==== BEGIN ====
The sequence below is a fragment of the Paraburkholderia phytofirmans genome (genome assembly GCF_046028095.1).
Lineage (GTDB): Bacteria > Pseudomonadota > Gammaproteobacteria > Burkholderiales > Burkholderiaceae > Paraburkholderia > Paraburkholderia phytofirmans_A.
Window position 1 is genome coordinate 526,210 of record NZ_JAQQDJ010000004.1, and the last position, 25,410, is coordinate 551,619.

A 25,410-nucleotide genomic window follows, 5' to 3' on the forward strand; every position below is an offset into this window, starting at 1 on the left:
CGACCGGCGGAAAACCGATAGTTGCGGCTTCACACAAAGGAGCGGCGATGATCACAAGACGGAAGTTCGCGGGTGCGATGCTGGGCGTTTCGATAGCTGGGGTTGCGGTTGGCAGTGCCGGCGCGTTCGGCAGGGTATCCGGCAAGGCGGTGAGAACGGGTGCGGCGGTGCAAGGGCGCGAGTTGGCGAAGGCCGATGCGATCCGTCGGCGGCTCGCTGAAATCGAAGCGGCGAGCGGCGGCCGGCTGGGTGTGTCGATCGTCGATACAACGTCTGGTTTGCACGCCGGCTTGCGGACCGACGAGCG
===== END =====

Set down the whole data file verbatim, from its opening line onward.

The sequence below is a fragment of the Paraburkholderia phytofirmans genome (genome assembly GCF_046028095.1).
Lineage (GTDB): Bacteria > Pseudomonadota > Gammaproteobacteria > Burkholderiales > Burkholderiaceae > Paraburkholderia > Paraburkholderia phytofirmans_A.
Window position 1 is genome coordinate 526,210 of record NZ_JAQQDJ010000004.1, and the last position, 25,410, is coordinate 551,619.

A 25,410-nucleotide genomic window follows, 5' to 3' on the forward strand; every position below is an offset into this window, starting at 1 on the left:
CGACCGGCGGAAAACCGATAGTTGCGGCTTCACACAAAGGAGCGGCGATGATCACAAGACGGAAGTTCGCGGGTGCGATGCTGGGCGTTTCGATAGCTGGGGTTGCGGTTGGCAGTGCCGGCGCGTTCGGCAGGGTATCCGGCAAGGCGGTGAGAACGGGTGCGGCGGTGCAAGGGCGCGAGTTGGCGAAGGCCGATGCGATCCGTCGGCGGCTCGCTGAAATCGAAGCGGCGAGCGGCGGCCGGCTGGGTGTGTCGATCGTCGATACAACGTCTGGTTTGCACGCCGGCTTGCGGACCGACGAGCG